How Art Can Make Your Child Smart

By Edeline Anne Goh

“I hear and I forget. I see and I remember. I do and I understand.” –          Confuscious

Ever wonder why teaching modules in kindergartens involve music, colours, drawing, drama and playtime or why children who are enrolled in art classes tend to score better in school than students who are not involved in arts? Perhaps you’ve noticed that corporations are starting to revamp the concept of the office — adding a creative touch to the interior design.

With relation to the words of Confucious, art is about expressing oneself through visuals such as paintings and sculpting or through actions such as drama, music or dancing. The power of art has been recognised for eons. For instance, tribes use art to create their identity and culture such as through dance and music that is passed on from generation to generation. Art also helps educate future generations about their roots.

Neuroscientists are still in the midst of discovering the relationship between art and learning development. Numerous researches have proven that art-rich education modules help to improve learning in schools. There is no doubt that art contributes to the growth of your skills, allowing you to exercise your creativity, social skills and emotions. Aside from enhancing your imagination and creativity, art encourages critical thinking and cognition.

Unfortunately, many parents and even schools think of art as a waste of time, choosing to eliminate it when budget constraints arise. Truth is, art does wonders in developing the emotional and mental capacity of a child or an adult.

ART AND COGNITIVE DEVELOPMENT

To truly understand the impact of art and brain development, it is important to start at the beginning. During the brain’s early years, neural connections are made at a rapid pace. Many of the activities that children participate in involve play, dancing, singing and drawing. These activities engage all the senses and wire the brain for successful learning.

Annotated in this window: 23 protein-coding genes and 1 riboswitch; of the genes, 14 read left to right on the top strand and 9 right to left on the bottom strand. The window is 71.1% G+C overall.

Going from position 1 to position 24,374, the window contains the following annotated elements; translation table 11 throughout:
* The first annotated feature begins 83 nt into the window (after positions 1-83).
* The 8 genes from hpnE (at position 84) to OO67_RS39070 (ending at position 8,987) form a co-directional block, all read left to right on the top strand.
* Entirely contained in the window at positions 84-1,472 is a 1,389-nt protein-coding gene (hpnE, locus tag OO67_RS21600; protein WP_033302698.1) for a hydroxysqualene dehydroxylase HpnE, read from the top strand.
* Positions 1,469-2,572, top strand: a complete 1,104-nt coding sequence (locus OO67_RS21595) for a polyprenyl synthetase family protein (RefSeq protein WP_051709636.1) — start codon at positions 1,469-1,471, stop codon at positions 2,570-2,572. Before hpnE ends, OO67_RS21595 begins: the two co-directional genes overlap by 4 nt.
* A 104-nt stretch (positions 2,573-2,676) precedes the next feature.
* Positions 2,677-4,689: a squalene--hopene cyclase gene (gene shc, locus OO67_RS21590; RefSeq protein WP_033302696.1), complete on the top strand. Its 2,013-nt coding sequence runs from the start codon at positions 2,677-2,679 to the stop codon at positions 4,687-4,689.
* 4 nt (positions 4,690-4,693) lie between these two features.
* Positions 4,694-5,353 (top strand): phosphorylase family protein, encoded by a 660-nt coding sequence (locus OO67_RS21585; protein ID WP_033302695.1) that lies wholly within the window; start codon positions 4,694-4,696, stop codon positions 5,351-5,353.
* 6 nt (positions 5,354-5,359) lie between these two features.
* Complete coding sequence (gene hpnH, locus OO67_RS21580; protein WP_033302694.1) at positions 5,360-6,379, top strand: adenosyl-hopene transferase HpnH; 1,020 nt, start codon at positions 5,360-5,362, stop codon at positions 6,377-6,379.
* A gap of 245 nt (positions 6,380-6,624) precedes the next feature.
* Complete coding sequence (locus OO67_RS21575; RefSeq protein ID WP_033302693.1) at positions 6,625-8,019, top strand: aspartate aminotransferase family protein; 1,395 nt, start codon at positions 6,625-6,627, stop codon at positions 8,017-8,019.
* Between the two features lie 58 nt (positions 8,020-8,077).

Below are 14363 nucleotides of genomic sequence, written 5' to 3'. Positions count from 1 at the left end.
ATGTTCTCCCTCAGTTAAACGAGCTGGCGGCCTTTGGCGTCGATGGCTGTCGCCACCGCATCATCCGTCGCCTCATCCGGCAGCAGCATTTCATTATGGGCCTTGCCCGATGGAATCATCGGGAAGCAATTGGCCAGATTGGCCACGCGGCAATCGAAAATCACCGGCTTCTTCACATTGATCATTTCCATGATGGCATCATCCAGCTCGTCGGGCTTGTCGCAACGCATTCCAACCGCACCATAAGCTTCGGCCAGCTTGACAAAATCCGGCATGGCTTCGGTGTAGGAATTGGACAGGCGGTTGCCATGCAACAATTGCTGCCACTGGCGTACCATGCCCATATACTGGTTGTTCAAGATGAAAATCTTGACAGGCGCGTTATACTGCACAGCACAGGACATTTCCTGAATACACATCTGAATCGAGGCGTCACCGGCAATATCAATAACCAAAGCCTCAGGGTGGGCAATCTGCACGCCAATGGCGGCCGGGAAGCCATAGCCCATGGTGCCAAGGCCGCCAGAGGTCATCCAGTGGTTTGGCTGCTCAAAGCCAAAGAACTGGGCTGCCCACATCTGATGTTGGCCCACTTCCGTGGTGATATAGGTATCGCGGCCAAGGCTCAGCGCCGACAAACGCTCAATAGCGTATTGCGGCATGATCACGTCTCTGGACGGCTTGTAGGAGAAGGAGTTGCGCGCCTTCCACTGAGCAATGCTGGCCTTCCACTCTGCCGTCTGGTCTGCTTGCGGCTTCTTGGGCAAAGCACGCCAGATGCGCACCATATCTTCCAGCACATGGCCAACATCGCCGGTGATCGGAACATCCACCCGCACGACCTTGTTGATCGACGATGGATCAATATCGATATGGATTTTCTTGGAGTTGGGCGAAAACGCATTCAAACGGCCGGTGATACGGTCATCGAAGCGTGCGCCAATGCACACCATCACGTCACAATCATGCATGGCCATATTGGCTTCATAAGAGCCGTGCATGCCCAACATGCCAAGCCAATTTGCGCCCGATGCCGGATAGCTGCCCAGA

When children start attending school, these art activities need to be continued and enhanced. Getting your child involved with art, at a young age, helps to develop the brain as the child learns to identify images, words and phonics through songs and images.

Aside from that, when you connect your child to an art-rich environment, you are helping to increase memory power through practice. For instance, a child who is enrolled in a music class is required to practice in order to improve his or her music skills. This process helps to stimulate and increase your child’s ability to remember.

Dancing, on the other hand, helps to develop gross motor skills during your child’s early years, as well as improve coordination. This will help turn your child into a fast learner as he or she copes with new dance routines in class.

ART AND EMOTIONS

Art provides a creative way to channel emotions. From visual art, literary arts to the performing arts, many choose art as a way to express feelings.

Art, among the young, is believed to produce positive emotions such as happiness and curiosity while promoting greater emotional intelligence. It can also help young people handle tricky, negative feelings such as sadness, fear and anger.

In school, subjects related to art can help students deal with difficult emotions in a healthy way. This leads to an ability to tackle difficult situations in the future — hence contributing to a higher chance of success in life.